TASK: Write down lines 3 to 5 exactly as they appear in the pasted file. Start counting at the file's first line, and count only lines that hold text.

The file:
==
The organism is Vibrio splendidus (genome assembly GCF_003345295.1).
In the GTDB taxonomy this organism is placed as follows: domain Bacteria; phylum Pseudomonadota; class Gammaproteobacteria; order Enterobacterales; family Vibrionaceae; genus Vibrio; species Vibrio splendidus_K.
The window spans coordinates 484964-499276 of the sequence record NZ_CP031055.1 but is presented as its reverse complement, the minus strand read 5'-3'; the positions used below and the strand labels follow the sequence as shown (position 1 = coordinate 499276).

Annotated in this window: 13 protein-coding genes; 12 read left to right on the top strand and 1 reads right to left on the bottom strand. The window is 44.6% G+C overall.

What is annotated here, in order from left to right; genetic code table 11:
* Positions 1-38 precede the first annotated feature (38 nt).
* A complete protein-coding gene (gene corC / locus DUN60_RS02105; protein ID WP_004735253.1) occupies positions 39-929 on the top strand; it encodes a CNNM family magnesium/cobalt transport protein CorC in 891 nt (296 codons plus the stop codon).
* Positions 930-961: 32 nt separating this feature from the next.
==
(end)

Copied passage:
The window spans coordinates 484964-499276 of the sequence record NZ_CP031055.1 but is presented as its reverse complement, the minus strand read 5'-3'; the positions used below and the strand labels follow the sequence as shown (position 1 = coordinate 499276).

Annotated in this window: 13 protein-coding genes; 12 read left to right on the top strand and 1 reads right to left on the bottom strand. The window is 44.6% G+C overall.

What is annotated here, in order from left to right; genetic code table 11: